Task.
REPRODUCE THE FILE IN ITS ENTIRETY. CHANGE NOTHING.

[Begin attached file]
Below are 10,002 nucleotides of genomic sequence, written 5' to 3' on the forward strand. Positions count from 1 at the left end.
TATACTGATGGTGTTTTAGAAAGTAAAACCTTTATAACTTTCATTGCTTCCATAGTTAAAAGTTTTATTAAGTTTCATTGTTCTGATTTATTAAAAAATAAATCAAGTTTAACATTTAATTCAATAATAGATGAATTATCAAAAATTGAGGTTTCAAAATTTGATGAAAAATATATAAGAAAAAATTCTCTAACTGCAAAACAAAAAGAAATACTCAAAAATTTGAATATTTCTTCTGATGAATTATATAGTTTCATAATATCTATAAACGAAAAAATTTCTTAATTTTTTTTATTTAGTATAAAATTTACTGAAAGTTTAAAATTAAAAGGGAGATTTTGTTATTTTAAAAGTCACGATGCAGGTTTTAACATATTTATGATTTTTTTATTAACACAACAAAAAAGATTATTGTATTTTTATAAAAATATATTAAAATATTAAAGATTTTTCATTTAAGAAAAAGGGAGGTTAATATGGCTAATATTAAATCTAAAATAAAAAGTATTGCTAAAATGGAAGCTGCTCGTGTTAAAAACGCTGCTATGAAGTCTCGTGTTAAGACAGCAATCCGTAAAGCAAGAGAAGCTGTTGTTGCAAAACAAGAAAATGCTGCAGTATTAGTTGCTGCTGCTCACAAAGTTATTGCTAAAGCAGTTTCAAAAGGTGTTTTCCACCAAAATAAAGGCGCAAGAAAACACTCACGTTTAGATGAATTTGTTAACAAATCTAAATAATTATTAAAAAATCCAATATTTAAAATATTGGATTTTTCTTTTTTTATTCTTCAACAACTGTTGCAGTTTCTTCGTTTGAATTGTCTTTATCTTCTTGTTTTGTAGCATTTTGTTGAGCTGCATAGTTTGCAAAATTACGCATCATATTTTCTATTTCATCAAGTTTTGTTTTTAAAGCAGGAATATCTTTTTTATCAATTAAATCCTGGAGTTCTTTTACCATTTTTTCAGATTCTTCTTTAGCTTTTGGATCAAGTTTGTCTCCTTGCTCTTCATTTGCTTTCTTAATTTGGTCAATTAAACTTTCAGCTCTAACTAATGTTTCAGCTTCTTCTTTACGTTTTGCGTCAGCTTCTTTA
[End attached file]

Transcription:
Below are 10,002 nucleotides of genomic sequence, written 5' to 3' on the forward strand. Positions count from 1 at the left end.
TATACTGATGGTGTTTTAGAAAGTAAAACCTTTATAACTTTCATTGCTTCCATAGTTAAAAGTTTTATTAAGTTTCATTGTTCTGATTTATTAAAAAATAAATCAAGTTTAACATTTAATTCAATAATAGATGAATTATCAAAAATTGAGGTTTCAAAATTTGATGAAAAATATATAAGAAAAAATTCTCTAACTGCAAAACAAAAAGAAATACTCAAAAATTTGAATATTTCTTCTGATGAATTATATAGTTTCATAATATCTATAAACGAAAAAATTTCTTAATTTTTTTTATTTAGTATAAAATTTACTGAAAGTTTAAAATTAAAAGGGAGATTTTGTTATTTTAAAAGTCACGATGCAGGTTTTAACATATTTATGATTTTTTTATTAACACAACAAAAAAGATTATTGTATTTTTATAAAAATATATTAAAATATTAAAGATTTTTCATTTAAGAAAAAGGGAGGTTAATATGGCTAATATTAAATCTAAAATAAAAAGTATTGCTAAAATGGAAGCTGCTCGTGTTAAAAACGCTGCTATGAAGTCTCGTGTTAAGACAGCAATCCGTAAAGCAAGAGAAGCTGTTGTTGCAAAACAAGAAAATGCTGCAGTATTAGTTGCTGCTGCTCACAAAGTTATTGCTAAAGCAGTTTCAAAAGGTGTTTTCCACCAAAATAAAGGCGCAAGAAAACACTCACGTTTAGATGAATTTGTTAACAAATCTAAATAATTATTAAAAAATCCAATATTTAAAATATTGGATTTTTCTTTTTTTATTCTTCAACAACTGTTGCAGTTTCTTCGTTTGAATTGTCTTTATCTTCTTGTTTTGTAGCATTTTGTTGAGCTGCATAGTTTGCAAAATTACGCATCATATTTTCTATTTCATCAAGTTTTGTTTTTAAAGCAGGAATATCTTTTTTATCAATTAAATCCTGGAGTTCTTTTACCATTTTTTCAGATTCTTCTTTAGCTTTTGGATCAAGTTTGTCTCCTTGCTCTTCATTTGCTTTCTTAATTTGGTCAATTAAACTTTCAGCTCTAACTAATGTTTCAGCTTCTTCTTTACGTTTTGCGTCAGCTTCTTTA